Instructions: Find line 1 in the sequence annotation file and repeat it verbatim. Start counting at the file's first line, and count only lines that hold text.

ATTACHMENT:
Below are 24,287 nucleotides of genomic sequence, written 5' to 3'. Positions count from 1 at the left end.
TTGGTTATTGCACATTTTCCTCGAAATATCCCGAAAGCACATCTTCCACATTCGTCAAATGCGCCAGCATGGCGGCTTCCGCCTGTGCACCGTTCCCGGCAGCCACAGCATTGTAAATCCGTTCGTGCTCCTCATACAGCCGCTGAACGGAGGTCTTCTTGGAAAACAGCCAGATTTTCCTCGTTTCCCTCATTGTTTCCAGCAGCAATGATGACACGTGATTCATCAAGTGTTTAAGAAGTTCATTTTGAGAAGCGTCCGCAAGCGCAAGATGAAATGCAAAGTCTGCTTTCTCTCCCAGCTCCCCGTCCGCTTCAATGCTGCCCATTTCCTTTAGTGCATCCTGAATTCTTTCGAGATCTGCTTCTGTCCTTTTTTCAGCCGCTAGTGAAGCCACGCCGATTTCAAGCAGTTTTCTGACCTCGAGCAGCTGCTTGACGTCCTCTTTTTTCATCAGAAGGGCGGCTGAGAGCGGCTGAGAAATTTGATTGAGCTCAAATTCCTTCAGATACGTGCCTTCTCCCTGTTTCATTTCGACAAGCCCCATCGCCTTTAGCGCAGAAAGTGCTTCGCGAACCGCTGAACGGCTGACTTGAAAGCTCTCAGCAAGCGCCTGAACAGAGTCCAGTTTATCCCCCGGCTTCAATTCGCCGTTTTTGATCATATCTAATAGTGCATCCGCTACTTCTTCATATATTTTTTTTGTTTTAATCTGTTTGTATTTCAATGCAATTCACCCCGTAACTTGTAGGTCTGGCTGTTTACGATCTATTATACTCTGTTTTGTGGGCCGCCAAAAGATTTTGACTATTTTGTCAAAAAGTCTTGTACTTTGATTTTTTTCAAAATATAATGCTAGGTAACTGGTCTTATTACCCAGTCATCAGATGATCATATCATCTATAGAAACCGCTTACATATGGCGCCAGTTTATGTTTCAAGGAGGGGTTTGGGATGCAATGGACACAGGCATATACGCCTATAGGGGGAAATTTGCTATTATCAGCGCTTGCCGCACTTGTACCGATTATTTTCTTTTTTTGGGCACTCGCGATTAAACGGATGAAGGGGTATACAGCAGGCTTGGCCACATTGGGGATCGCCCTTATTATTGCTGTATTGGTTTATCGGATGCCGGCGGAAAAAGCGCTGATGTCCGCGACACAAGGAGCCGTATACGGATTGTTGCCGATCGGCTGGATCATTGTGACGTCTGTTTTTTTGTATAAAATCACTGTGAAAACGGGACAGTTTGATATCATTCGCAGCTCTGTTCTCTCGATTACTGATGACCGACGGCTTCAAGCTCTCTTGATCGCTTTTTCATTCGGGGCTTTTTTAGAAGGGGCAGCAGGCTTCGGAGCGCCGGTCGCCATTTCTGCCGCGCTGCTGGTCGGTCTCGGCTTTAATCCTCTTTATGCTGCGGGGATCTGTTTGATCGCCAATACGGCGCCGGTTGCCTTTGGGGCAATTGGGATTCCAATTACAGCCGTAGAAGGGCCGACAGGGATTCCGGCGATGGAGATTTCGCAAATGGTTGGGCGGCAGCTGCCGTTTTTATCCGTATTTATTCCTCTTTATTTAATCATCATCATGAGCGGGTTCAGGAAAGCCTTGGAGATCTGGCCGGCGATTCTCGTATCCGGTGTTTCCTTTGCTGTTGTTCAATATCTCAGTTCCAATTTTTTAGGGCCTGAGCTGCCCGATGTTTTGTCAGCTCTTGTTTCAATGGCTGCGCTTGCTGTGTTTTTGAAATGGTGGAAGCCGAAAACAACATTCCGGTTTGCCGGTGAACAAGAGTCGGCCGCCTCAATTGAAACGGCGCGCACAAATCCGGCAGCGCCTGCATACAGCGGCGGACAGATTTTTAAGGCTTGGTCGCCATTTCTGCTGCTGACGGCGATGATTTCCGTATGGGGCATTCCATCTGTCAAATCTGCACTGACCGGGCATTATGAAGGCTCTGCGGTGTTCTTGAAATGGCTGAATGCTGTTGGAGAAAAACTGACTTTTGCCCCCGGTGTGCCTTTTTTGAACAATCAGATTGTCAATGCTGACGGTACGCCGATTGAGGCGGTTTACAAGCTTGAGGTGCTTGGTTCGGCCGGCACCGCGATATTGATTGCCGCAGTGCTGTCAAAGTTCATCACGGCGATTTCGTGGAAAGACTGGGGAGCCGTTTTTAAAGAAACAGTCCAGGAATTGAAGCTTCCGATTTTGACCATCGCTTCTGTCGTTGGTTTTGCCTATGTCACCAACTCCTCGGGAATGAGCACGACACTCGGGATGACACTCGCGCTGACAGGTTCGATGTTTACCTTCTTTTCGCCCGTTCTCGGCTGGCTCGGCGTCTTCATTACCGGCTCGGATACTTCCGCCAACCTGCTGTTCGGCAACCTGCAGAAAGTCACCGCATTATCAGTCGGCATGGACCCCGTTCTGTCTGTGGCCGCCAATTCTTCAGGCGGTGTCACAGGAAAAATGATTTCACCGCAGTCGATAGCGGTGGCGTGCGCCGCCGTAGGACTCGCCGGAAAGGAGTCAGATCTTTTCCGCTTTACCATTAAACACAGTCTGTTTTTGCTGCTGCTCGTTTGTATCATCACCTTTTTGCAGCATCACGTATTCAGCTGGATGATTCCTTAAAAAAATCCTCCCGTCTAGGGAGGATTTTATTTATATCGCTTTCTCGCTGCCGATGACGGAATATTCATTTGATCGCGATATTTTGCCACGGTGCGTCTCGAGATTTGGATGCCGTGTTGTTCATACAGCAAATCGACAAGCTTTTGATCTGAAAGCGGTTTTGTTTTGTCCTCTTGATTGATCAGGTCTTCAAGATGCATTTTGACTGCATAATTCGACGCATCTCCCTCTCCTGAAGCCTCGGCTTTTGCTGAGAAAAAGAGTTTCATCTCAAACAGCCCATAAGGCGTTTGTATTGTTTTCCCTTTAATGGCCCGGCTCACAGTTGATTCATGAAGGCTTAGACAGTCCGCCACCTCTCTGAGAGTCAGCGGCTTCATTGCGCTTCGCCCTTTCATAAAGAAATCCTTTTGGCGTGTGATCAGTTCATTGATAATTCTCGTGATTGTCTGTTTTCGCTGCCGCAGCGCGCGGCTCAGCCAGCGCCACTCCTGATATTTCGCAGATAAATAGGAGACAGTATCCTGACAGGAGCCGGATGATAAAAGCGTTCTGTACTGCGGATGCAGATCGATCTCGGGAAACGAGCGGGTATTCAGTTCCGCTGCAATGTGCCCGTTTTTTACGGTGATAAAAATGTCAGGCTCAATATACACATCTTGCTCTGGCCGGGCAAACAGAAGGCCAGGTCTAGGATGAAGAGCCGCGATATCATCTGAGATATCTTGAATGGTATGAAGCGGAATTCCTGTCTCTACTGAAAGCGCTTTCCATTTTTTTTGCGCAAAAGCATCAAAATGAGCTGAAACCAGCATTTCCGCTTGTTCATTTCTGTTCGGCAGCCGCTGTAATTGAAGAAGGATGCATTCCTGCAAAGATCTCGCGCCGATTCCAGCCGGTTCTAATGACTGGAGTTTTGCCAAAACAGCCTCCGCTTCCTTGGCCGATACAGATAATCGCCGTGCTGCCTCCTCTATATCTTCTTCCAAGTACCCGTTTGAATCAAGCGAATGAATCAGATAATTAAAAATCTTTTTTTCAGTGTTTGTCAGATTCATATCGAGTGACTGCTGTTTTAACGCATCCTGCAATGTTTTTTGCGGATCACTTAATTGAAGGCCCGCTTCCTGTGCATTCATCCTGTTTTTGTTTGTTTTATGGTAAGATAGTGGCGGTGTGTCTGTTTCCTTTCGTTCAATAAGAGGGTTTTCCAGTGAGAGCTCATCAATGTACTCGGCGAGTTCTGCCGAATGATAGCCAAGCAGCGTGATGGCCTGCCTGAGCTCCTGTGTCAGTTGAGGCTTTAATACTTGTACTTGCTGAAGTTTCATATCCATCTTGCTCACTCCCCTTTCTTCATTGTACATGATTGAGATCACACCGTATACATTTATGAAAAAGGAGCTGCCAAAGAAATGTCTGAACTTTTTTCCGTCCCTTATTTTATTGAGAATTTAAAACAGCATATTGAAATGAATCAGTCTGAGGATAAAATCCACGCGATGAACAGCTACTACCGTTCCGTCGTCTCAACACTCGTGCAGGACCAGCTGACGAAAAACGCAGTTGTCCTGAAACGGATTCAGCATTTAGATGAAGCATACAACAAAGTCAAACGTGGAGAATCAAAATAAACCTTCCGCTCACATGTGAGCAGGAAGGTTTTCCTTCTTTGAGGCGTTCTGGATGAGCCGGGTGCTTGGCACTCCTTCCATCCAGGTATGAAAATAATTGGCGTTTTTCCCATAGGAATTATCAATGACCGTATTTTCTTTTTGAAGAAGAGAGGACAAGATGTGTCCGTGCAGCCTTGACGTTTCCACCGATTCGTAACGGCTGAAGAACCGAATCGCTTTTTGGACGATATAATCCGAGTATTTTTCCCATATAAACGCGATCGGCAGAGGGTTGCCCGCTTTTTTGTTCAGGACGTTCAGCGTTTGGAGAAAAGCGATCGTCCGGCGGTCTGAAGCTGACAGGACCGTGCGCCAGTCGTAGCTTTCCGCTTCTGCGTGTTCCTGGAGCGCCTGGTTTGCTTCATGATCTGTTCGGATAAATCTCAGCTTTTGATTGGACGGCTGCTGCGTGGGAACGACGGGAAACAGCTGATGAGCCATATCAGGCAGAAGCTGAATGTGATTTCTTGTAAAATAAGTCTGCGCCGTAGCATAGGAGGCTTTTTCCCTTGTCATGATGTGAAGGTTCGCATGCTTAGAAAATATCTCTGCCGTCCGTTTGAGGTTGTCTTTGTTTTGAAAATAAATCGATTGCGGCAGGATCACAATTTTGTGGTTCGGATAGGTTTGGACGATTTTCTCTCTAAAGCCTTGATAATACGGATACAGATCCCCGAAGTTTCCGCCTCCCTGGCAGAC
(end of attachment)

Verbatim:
Below are 24,287 nucleotides of genomic sequence, written 5' to 3'. Positions count from 1 at the left end.